A connection speed that is fine for email or searching sites without a lot of bells and whistles, might not support HD video or gaming. That's an issue, not because teens want to watch music videos and play video games, but because increasingly schools, government and businesses are using video, multimedia, game technology and conferencing to inform and educate.
"If you look at the speeds available in other established and emerging economies, the US doesn't even come close to matching them in speed or cost," Rasiej says.
The Comcast and Centurylink deals, for example, will offer different speeds. For CenturyLink, the FCC set a minimum of 4 mbps download speed, but Flynn said the service may be 5 to 7 mbps.
"Our goal is to have everyone with 12 to 20 mbps," Flynn said. "There is more and more video out there so that's going to cause bandwidth issues. Technology is constantly changing and we are updating on a ongoing basis."
Comcast's Internet Essentials program will offer speeds of up to 1.5 mbps download (and up to 384 kbps upload).
Professor Dale Hatfield, an electrical engineer and former chief of the Office of Engineering and Technology at the Federal Communications Commission, said Comcast's program will allow some video use.
"I think at the time they made the commitment, those sorts of speeds were good. Now it depends what you want to do. I have that speed at home and we watch Netflix and that works. But if you want to do HD video that needs higher speeds.
"It would be nice if it was 4, but my overall feeling is that a megabit and a half is a reasonable amount."
Former Obama advisor Professor Susan Crawford was less impressed. A 1.5 mbps download speed might meet the FCC standard, she tweeted, but the standard is, "waay too low."
You can measure the speed of your internet connection easily at one of many websites that offer online speed tests.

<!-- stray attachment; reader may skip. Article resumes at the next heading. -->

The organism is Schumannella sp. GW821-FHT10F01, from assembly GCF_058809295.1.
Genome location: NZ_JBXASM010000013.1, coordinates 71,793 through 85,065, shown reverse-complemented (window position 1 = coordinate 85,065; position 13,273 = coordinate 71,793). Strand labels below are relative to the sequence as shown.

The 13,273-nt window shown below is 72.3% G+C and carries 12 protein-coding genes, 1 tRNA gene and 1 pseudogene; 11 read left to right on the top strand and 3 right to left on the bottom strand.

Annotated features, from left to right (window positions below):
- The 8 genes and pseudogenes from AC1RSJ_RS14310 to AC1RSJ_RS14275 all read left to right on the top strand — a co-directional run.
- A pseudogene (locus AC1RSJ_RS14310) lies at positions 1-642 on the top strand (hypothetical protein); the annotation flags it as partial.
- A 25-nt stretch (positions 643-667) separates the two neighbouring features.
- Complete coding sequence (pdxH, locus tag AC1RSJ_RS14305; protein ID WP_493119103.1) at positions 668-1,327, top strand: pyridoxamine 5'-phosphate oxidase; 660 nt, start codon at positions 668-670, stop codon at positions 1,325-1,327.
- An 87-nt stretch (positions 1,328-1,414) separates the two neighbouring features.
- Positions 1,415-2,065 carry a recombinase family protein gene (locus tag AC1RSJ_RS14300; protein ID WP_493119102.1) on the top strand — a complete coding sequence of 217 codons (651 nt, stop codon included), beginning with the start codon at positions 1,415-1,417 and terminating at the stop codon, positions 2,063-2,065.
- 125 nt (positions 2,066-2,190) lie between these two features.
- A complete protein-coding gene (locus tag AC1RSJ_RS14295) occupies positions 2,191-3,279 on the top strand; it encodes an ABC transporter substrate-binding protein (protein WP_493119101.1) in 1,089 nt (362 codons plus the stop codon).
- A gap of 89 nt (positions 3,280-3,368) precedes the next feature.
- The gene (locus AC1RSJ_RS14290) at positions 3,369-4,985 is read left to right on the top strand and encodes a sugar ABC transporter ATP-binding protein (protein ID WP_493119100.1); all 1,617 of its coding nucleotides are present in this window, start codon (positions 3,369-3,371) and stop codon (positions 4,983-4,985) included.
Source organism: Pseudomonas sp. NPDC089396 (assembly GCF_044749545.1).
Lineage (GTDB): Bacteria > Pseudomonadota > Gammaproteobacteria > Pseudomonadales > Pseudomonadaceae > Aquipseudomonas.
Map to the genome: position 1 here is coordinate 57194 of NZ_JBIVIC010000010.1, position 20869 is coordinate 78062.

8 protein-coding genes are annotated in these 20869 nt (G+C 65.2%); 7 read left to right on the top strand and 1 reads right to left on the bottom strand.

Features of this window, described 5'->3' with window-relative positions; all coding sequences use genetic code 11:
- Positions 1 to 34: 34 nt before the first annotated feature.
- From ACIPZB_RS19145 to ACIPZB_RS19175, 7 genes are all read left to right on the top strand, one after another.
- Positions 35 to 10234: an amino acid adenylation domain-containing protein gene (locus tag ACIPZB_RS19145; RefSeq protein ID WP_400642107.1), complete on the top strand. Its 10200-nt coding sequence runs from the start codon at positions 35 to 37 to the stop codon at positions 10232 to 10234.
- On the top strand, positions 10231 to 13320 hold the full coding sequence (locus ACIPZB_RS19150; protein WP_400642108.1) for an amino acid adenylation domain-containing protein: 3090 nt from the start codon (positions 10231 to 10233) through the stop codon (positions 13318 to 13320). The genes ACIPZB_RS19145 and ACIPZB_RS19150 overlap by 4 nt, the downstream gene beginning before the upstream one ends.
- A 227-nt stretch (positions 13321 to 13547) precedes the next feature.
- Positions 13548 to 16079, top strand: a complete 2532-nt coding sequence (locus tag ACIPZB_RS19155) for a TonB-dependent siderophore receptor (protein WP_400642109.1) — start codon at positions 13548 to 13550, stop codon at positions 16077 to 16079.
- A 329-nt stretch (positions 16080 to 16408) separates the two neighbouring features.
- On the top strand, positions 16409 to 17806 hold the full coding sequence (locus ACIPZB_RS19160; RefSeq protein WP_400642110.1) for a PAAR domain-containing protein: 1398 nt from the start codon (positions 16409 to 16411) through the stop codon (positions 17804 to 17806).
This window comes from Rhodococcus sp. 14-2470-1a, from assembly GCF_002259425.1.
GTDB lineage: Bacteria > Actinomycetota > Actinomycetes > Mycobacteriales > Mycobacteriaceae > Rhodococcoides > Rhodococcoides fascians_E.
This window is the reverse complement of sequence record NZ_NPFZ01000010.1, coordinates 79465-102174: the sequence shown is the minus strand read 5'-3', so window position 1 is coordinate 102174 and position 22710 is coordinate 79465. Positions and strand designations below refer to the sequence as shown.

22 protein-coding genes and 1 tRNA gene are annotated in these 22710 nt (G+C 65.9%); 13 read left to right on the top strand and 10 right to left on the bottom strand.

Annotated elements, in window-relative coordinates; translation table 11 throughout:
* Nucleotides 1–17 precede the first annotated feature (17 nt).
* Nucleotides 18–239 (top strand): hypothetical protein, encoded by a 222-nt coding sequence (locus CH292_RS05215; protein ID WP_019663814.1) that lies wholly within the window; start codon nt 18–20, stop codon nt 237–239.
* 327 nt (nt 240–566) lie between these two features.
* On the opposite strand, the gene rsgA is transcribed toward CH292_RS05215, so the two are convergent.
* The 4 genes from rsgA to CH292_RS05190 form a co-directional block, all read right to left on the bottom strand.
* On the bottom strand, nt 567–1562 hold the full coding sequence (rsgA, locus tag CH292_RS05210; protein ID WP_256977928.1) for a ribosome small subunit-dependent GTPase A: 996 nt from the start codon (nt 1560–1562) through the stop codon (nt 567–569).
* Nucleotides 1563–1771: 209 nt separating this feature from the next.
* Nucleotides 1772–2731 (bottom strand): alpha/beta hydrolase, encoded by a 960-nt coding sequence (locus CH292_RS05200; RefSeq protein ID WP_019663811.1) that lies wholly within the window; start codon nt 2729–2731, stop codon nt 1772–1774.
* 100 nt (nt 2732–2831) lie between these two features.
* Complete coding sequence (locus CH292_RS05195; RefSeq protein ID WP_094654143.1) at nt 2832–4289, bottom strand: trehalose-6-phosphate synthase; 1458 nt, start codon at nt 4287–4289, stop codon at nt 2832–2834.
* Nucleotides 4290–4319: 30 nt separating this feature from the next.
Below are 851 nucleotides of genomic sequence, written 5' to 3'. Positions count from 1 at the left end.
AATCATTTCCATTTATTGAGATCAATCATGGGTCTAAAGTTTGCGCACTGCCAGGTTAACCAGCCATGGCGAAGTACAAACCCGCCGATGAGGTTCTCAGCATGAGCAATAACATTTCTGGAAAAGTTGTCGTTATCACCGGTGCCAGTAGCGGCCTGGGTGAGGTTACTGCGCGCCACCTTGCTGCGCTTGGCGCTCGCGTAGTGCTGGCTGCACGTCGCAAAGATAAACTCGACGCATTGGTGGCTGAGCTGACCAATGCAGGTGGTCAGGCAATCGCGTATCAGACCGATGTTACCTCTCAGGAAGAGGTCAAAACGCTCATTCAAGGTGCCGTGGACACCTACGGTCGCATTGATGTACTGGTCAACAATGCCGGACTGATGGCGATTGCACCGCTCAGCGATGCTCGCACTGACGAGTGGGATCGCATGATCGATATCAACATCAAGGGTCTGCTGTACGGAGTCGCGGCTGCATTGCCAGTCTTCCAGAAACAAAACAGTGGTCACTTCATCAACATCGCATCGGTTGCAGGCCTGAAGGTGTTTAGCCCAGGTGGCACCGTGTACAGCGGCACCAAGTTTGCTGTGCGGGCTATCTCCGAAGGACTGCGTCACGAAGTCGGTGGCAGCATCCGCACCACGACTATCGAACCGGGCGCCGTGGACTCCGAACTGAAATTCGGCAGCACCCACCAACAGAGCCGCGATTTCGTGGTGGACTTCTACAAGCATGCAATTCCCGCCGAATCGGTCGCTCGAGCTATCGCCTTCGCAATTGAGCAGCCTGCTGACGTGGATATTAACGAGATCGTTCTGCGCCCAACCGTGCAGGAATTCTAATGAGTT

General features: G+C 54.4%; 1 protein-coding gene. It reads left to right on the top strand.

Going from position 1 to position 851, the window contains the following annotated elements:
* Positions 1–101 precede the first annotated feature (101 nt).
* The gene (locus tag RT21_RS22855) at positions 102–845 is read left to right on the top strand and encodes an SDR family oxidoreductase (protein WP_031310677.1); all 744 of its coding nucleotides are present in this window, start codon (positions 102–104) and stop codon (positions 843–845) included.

Nationally, the latest report from the nonprofit Pew Internet and American Life Project shows a slowing in the numbers of people getting broadband connections at home for the first time. About one-third of Americans do not have high-speed Internet at home, the same as in 2009.
The good news is that African Americans are catching up. Just 46 percent of African Americans were using high-speed Internet at home in 2009, compared to 65 percent of Whites. But just one year later, that figure shot up to 56 percent. The gap remains, but it's narrowing.
However, fewer than half of all Americans seem to understand the importance of broadband.
"By a 53 percent to 41 percent margin," the Pew report notes, "Americans say they do not believe that the spread of affordable broadband should be a major government priority."
Overwhelmingly, those who don't believe it is important are those who don't use it.
One year into Portland's latest effort to bring affordable high speed broadband to everyone in the city, the city is still a long way from that goal.
A draft strategic plan will go before council this month, said Mary Beth Henry, and work is underway to create a map of services available. That's been slow, she said, because companies don't have to give that information, and say they have "homeland security" concerns.
Nevertheless, Henry said, the city is working to create a map of the city showing which services are available and at what price.
"I think if we use a collaborative approach we will have a better chance of success," Henry said. "We're asking ourselves: How can we incent competition? How can we bring together industry, nonprofits, schools, business and government to address this."
Under consideration too, is a 'dig once strategy' that would allow companies to install cable whenever the city opens a trench to work on existing pipes. Henry says this will encourage competition.
"We're very excited that over 50 citizens have taken part in five workgroups," she said. "But experts, like Anthony Townsend from the Institute for Future are telling us we need to be more aggressive and move more quickly. That's if we want to really gain a competitive advantage. "
PHOTOS (from top): Education Secretary Arne Duncan at the Imagine Cup 2011 in New York City. Students from Team UCV-IDEA developed a low-cost digital whiteboard for classrooms; Mary Beth Henry; At the Imagine Cup 2011, students from Team Dragon used video game technology to monitor asthma sufferers; Andrew Rasiej; Hank Fore; Chart shows free school meal eligible income levels; At The Imagine Cup 2011 finals students from Team ElderGuardian demonstrate how video game technology can assist stroke victims; Susan Crawford; Sal Khan whose video website teaches math and science to millions of students; Anthony Townsend
MORE: Northwest Region Moves To Expand High Speed Internet